Let me make an important note here. We judge manuscripts and not authors here at Energion Publications. What do I mean? I don’t try to determine whether an author is a good person, or whether all of that author’s beliefs are appropriate. We simply look at the book to determine whether it fits within our mission.
But pretty much every book we’ve published has caused somebody to ask the question in the title: Why did you publish that book? It’s different people every time. I even had someone I know quite well tell me that he had burned one of the books that I publish because he didn’t want it polluting his shelves.
Does that make me angry? Actually, no it doesn’t. I hope that the books published by Energion will challenge people and make them less comfortable with the way things are, especially in the American church. I think all of the groups I include in our target audience can learn from the others. I can live with it if one of my friends wants to burn one.
At the risk of offending some of the groups involved (more directly than by publishing a book that annoys them), I want my Charismatic brothers and sisters to learn something about Bible study from my Baptist brethren. I think my Baptist brothers and sisters can learn something about the work of the Holy Spirit from my Charismatic brothers and sisters. Various of my liberal and progressive brothers and sisters can teach others about social action, while they might learn something about the theological underpinnings of mission rather than simple social service from the other groups.
Now that last paragraph misrepresents a large number of people in each of those groups. There are liberals whose work of social service are part and parcel of their mission for Jesus Christ, Baptists who are fully aware of the work of the Holy Spirit, and Charismatics who are very strong on Bible study. But in my view there’s nothing like getting challenged by the folks down the street to grow in our knowledge and love for God!
If we dismiss our theological opponents because we disagree, we lose the benefit of learning from them. We don’t need to homogenize our beliefs. We don’t need to give up what we believe to be truth. What I believe we need to do is listen, check what we believe to make sure it is indeed valid.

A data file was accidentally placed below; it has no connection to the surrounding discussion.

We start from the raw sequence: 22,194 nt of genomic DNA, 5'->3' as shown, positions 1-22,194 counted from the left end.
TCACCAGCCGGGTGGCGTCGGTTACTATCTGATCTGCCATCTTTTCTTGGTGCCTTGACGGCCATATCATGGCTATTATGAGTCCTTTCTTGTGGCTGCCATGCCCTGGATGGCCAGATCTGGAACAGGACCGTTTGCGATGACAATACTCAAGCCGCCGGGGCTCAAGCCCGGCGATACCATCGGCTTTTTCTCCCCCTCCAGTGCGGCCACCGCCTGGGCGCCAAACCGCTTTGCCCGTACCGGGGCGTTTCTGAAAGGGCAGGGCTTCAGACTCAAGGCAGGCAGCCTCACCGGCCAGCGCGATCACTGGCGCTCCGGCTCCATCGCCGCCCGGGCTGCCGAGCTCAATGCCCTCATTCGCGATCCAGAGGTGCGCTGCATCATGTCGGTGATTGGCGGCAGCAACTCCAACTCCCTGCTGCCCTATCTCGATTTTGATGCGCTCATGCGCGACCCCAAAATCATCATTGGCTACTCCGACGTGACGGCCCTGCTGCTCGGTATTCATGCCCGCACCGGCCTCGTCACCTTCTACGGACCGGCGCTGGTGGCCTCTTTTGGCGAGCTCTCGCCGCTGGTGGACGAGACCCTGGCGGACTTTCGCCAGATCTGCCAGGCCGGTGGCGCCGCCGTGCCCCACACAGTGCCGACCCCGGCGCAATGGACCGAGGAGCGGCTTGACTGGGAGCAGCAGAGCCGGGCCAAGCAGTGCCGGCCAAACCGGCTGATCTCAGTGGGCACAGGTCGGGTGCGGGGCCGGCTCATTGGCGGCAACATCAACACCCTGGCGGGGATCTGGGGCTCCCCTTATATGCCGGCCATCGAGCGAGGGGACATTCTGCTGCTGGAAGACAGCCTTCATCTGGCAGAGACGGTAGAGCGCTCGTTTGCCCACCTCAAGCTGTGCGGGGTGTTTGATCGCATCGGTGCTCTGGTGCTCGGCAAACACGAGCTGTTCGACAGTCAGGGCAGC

I’m going to go a bit further on this to mention some specific books. Our book Holy Smoke! Unholy Fire! by Dr. Bob McKibben has offended some of our Charismatic friends. Why? Because it challenges some of their beliefs and practices. But there are many solid points of theology in that book, and all of its points are supported by scripture. Are they all correct? One can disagree, as the author himself acknowledges. I think any Charismatic congregation would benefit by reading and studying that book. If you come out disagreeing, that’s fine. But give the serious points Bob makes your serious consideration.
David Alan Black’s book The Jesus Paradigm has produced any number of comments, mostly in two groups: Politics and Ecclesiology. On politics, Dave challenges the occasional conservative sacred cow, largely because he challenges our civil religion. I’ve heard a couple of negative comments about this. But who can really be comfortable with the status of American Christianity on this issue? On ecclesiology, the question is whether the book is going to tear down all lines of authority in the church. I think that’s an exaggeration, yet Dave does question our structures and top-down authority. But I think we would all do well to ask how we can live lives worthy of the gospel and carry out such ministry, no matter what our ecclesiology. And should we find out that our ecclesiolgy won’t let us do what we need to do, perhaps we should change it. At a minimum we owe it to ourselves to ask the questions.
The reason I published that manuscript (whichever one you identify as that) is I think we all need to let it force us to think, to pray, and hopefully to come closer to the church Jesus Christ calls us to be.